The Brief: March 5, 2014
Some questions got answered in Tuesday's primary contests as the conversation now shifts to the May runoff elections and to the November general elections.
The Big Conversation
It's just about impossible to encapsulate all that happened in Tuesday's primary contests in a handful of paragraphs. For that, check the articles highlighted below and those collected on TribWire. But here are a few observations from 30,000 feet on how things went and what that portends for the upcoming May runoffs and November general election:
• One of the big questions was whether the parties' standard bearers — gubernatorial candidates Greg Abbott and Wendy Davis — would help or hurt themselves on a primary day where neither candidate faced a high-profile challenge. Abbott certainly seemed to do himself no harm, collecting more than 1.2 million votes even though the total number of votes cast in the gubernatorial contest trailed turnout in both 2012 and 2010. Davis, on the other hand, didn't break 80 percent against an underfunded candidate. She also could not break 450,000 votes and lost in a series of counties across South Texas, stoking talk of an enthusiasm gap by Republican operatives on social media Tuesday night.
• In another sore point for Democrats, two thorns in their side — U.S. Senate candidate Kesha Rogers and agriculture commissioner candidate Kinky Friedman — made runoff races, meaning both will be around for at least a few more weeks. It also means they will have the opportunity to say or do something that distracts from the candidates at the top of the Democratic slate.
• U.S. Sen. John Cornyn didn't quite make it to 60 percent, but he cruised to victory in a race that didn't seem like it would be this easy two months ago. House Rules Chairman Pete Sessions also handily beat back a Tea Party challenge. Overall, there were enough victories on either side of the establishment/movement conservative divide to allow both to claim a good night.
• There's plenty more work to be done before the summer as roughly two dozen races are going to runoffs, most of them on the Republican side. And spare a thought for Glenn Hegar, who is sitting at 49.99 percent in the Republican race for comptroller with just four precincts still out across the entire state.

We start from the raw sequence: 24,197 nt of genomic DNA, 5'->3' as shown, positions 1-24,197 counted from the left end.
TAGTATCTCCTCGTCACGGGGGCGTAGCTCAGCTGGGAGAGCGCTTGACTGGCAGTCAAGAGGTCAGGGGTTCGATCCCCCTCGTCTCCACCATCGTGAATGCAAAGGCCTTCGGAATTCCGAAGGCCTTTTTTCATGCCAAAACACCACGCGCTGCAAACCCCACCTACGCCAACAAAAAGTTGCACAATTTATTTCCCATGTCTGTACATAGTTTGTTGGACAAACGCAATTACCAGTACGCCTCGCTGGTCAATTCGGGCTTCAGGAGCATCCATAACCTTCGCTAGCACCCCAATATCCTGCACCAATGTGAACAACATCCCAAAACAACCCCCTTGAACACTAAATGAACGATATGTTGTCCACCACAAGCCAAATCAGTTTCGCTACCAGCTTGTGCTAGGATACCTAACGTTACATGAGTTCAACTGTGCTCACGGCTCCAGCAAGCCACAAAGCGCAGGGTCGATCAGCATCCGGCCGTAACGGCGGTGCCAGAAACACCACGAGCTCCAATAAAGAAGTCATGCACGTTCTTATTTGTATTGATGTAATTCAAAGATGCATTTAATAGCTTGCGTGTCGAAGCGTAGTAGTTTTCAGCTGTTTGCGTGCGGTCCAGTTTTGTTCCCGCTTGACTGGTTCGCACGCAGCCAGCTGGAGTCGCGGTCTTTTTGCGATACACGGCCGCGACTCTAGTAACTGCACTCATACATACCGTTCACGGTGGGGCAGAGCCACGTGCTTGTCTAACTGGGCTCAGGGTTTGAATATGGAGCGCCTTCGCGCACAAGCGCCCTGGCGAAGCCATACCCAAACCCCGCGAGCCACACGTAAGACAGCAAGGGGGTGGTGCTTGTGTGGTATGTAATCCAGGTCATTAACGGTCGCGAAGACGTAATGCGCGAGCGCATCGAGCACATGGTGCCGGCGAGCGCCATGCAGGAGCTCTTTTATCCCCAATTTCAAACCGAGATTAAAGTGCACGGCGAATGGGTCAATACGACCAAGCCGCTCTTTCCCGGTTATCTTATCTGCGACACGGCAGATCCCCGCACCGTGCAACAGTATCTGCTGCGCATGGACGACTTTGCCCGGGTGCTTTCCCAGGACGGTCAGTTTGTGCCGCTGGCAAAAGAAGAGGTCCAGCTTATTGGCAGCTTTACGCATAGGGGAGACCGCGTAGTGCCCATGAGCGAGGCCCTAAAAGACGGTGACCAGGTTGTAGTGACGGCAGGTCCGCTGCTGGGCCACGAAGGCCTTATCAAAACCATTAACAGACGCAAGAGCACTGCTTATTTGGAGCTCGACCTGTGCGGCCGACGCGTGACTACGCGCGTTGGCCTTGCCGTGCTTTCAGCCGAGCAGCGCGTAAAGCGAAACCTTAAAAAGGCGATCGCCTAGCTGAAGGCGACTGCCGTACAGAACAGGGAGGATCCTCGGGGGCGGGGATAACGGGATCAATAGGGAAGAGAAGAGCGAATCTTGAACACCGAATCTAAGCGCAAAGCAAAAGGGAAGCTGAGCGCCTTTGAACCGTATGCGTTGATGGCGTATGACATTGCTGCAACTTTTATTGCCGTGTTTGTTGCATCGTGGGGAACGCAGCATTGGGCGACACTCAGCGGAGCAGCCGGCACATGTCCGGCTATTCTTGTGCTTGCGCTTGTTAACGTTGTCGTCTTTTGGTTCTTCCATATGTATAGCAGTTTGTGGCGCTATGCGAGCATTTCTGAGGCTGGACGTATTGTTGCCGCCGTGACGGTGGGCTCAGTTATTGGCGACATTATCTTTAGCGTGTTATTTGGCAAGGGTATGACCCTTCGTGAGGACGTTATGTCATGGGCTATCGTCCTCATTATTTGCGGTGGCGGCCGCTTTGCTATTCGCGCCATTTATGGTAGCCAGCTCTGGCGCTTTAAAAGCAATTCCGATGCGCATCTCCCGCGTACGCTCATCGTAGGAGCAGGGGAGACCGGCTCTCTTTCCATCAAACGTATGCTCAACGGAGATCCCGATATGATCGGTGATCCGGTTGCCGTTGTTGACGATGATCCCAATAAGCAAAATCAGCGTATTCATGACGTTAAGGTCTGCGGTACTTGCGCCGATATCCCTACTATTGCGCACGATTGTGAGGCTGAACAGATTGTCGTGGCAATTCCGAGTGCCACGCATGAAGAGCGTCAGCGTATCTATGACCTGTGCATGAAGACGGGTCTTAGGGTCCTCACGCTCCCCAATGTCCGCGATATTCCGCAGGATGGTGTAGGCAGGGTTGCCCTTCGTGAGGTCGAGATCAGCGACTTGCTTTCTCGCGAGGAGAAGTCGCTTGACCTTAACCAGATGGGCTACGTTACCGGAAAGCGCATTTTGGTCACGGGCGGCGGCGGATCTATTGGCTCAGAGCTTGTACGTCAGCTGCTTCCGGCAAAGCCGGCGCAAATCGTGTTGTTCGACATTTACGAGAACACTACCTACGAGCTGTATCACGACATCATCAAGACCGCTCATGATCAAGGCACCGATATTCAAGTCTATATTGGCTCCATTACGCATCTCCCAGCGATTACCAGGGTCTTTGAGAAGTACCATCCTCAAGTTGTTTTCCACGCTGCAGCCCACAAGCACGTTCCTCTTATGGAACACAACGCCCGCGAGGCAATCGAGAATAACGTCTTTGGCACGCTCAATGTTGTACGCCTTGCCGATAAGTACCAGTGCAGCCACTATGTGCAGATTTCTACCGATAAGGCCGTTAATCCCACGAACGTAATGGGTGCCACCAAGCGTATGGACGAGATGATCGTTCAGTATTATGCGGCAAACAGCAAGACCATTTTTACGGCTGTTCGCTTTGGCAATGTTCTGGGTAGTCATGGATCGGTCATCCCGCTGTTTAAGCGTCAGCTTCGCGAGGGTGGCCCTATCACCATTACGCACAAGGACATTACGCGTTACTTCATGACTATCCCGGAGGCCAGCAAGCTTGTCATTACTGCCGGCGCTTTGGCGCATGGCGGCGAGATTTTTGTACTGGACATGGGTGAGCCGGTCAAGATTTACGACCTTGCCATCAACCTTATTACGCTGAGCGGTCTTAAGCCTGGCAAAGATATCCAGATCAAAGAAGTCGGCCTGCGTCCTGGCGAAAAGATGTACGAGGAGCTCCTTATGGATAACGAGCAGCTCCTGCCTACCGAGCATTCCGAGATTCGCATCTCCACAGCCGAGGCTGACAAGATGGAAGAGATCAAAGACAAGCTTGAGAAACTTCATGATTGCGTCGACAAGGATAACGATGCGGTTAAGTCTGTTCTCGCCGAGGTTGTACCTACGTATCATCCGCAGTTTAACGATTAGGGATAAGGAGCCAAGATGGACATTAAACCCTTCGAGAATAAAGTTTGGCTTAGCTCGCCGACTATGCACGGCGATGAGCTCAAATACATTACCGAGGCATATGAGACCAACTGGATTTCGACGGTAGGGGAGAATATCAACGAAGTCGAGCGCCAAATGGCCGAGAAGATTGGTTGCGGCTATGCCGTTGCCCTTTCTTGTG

• Voters sent home at least eight incumbents, a figure in line with other election cycles in recent years. The late news that state Sen. John Carona's legislative career was ended by Don Huffines in an unusually expensive and nasty primary fight was huge. Also big was the loss of Fort Worth Democrat Lon Burnam, one of the few remaining white male Democrats in the Texas House, in a district drawn to favor a Hispanic challenger. He barely won two years ago, but his luck ran out Tuesday against Ramon Romero Jr., losing by 111 votes out of nearly 5,100 votes cast.
The Day Ahead
• Join us for a special live Post-Primary Election TribCast at the Austin Club. We will livestream the event, beginning at 8 a.m.
Today in the Trib
For Tea Party Targets, Enthusiasm No Match for Funds: "In the most closely watched races, strong interest among Tea Party groups turned out to be a first step for campaigns hoping to unseat incumbents. The next step, access to ample funding, proved pivotal to a campaign's success."
A Rundown of the Runoffs on the May 27 Ballot: "Republican primary races for lieutenant governor and attorney general are among several that are headed for runoffs this year in Texas. Check out the list of races that are set for the May 27 runoff ballot."
Voters Dispatch Familiar Figures to the Private Sector: "The list of Tuesday's losers — a feature of every election — includes an unusual number of well-established officeholders, particularly in top state races."
Statewide Races Offer Some Surprises, Runoffs: "The down-ballot statewide races on both the Republican and Democratic sides yielded a number of runoffs and some surprises on Tuesday night."
Two Republican Factions Split House Races: "In Tuesday's House primaries, establishment Republicans and movement conservatives split the trophies, and at least one incumbent — a Democrat — was a hair's breadth from a runoff."
News App: Updated 2014 Election Brackets: "Our brackets offer a guide to the 2014 elections, documenting the step-by-step political journey from the March primaries, to the May runoffs and the general election in November."
Analysis: Tea party movement apparently wasn't over after all, Houston Chronicle
Fikac: Davis, Abbott battle begins anew, San Antonio Express-News
Herman: Was Tuesday Lt. Gov. David Dewhurst’s day of reckoning?, Austin American-Statesman
Huffines narrowly wins nailbiter and ends Carona’s long Legislative career, The Dallas Morning News
Challenger wins GOP chair race, Houston Chronicle
After 32 years in office, Guerra loses race for District Attorney, McAllen Monitor
Texas House District 76: Blanco, Chávez headed to runoff; Gonzalez out, El Paso Times
Win or lose, politics good for Patrick’s radio station, San Antonio Express-News
Quote to Note
"A lot of people thought a lot of Judge Tinley, and they (voted for him) to honor him."
— Kerr County judge candidate Tom Pollard, on the incumbent Pat Tinley. Even though Tinley died on Jan. 7, he received enough votes to force Pollard into a runoff with the third candidate in the race, Bob Waller.
Trib Events for the Calendar
• A Conversation With Sen. Wendy Davis, 2014 Democratic Candidate for Governor, at Stateside at the Paramount, 3/6
• A Conversation With Sen. Charles Schwertner and Reps. John Raney and Kyle Kacal at Texas A&M University in College Station, 3/27
• A Conversation with U.S. Rep. Mike Conaway at Midland College in Midland, 5/13
• Save the date for the 2014 Texas Tribune Festival: 9/19-9/21
Information about the authors
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